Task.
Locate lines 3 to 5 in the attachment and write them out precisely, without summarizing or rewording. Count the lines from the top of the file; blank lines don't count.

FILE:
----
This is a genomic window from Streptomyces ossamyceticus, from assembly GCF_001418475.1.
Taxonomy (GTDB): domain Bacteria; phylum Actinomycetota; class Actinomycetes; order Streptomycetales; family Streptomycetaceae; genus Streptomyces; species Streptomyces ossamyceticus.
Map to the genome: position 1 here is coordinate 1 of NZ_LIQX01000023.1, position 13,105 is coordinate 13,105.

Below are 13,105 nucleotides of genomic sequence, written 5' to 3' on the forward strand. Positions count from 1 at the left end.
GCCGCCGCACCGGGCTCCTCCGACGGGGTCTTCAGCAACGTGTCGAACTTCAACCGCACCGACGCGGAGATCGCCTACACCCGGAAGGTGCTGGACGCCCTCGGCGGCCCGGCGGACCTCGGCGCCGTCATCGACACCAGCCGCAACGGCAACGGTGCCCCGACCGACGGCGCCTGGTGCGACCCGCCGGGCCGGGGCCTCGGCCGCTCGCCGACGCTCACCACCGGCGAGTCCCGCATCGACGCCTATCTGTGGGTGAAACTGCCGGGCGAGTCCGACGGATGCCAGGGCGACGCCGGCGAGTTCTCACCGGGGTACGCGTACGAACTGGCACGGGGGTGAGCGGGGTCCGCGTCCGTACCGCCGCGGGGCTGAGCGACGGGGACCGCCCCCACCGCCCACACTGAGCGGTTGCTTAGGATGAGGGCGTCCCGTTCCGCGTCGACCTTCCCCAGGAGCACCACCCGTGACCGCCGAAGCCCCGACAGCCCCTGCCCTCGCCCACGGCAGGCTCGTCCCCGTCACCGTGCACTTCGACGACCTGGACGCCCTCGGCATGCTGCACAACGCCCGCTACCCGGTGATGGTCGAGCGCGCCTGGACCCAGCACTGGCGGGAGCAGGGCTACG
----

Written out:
Map to the genome: position 1 here is coordinate 1 of NZ_LIQX01000023.1, position 13,105 is coordinate 13,105.

Below are 13,105 nucleotides of genomic sequence, written 5' to 3' on the forward strand. Positions count from 1 at the left end.
GCCGCCGCACCGGGCTCCTCCGACGGGGTCTTCAGCAACGTGTCGAACTTCAACCGCACCGACGCGGAGATCGCCTACACCCGGAAGGTGCTGGACGCCCTCGGCGGCCCGGCGGACCTCGGCGCCGTCATCGACACCAGCCGCAACGGCAACGGTGCCCCGACCGACGGCGCCTGGTGCGACCCGCCGGGCCGGGGCCTCGGCCGCTCGCCGACGCTCACCACCGGCGAGTCCCGCATCGACGCCTATCTGTGGGTGAAACTGCCGGGCGAGTCCGACGGATGCCAGGGCGACGCCGGCGAGTTCTCACCGGGGTACGCGTACGAACTGGCACGGGGGTGAGCGGGGTCCGCGTCCGTACCGCCGCGGGGCTGAGCGACGGGGACCGCCCCCACCGCCCACACTGAGCGGTTGCTTAGGATGAGGGCGTCCCGTTCCGCGTCGACCTTCCCCAGGAGCACCACCCGTGACCGCCGAAGCCCCGACAGCCCCTGCCCTCGCCCACGGCAGGCTCGTCCCCGTCACCGTGCACTTCGACGACCTGGACGCCCTCGGCATGCTGCACAACGCCCGCTACCCGGTGATGGTCGAGCGCGCCTGGACCCAGCACTGGCGGGAGCAGGGCTACG